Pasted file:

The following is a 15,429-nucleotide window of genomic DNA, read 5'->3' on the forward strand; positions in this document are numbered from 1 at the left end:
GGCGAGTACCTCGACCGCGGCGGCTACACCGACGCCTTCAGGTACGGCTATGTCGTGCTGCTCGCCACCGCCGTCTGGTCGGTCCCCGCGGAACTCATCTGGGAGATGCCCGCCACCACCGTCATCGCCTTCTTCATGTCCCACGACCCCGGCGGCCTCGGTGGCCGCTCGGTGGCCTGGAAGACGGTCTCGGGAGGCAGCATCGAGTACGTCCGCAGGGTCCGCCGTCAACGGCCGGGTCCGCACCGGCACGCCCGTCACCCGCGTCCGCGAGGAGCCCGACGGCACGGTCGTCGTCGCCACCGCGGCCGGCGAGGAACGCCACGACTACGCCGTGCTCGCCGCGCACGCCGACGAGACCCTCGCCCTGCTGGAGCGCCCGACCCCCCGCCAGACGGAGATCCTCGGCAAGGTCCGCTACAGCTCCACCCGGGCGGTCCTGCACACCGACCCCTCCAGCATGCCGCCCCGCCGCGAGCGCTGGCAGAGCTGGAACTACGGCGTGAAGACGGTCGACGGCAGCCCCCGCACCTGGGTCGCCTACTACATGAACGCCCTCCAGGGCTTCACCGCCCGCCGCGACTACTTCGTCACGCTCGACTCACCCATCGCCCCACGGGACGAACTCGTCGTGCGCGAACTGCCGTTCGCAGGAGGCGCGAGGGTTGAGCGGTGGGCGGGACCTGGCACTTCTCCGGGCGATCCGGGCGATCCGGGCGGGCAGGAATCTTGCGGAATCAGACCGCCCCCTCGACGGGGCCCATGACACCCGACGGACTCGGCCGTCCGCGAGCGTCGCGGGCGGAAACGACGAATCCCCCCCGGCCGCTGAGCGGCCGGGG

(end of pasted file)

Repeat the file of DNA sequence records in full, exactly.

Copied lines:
The following is a 15,429-nucleotide window of genomic DNA, read 5'->3' on the forward strand; positions in this document are numbered from 1 at the left end:
GGCGAGTACCTCGACCGCGGCGGCTACACCGACGCCTTCAGGTACGGCTATGTCGTGCTGCTCGCCACCGCCGTCTGGTCGGTCCCCGCGGAACTCATCTGGGAGATGCCCGCCACCACCGTCATCGCCTTCTTCATGTCCCACGACCCCGGCGGCCTCGGTGGCCGCTCGGTGGCCTGGAAGACGGTCTCGGGAGGCAGCATCGAGTACGTCCGCAGGGTCCGCCGTCAACGGCCGGGTCCGCACCGGCACGCCCGTCACCCGCGTCCGCGAGGAGCCCGACGGCACGGTCGTCGTCGCCACCGCGGCCGGCGAGGAACGCCACGACTACGCCGTGCTCGCCGCGCACGCCGACGAGACCCTCGCCCTGCTGGAGCGCCCGACCCCCCGCCAGACGGAGATCCTCGGCAAGGTCCGCTACAGCTCCACCCGGGCGGTCCTGCACACCGACCCCTCCAGCATGCCGCCCCGCCGCGAGCGCTGGCAGAGCTGGAACTACGGCGTGAAGACGGTCGACGGCAGCCCCCGCACCTGGGTCGCCTACTACATGAACGCCCTCCAGGGCTTCACCGCCCGCCGCGACTACTTCGTCACGCTCGACTCACCCATCGCCCCACGGGACGAACTCGTCGTGCGCGAACTGCCGTTCGCAGGAGGCGCGAGGGTTGAGCGGTGGGCGGGACCTGGCACTTCTCCGGGCGATCCGGGCGATCCGGGCGGGCAGGAATCTTGCGGAATCAGACCGCCCCCTCGACGGGGCCCATGACACCCGACGGACTCGGCCGTCCGCGAGCGTCGCGGGCGGAAACGACGAATCCCCCCCGGCCGCTGAGCGGCCGGGG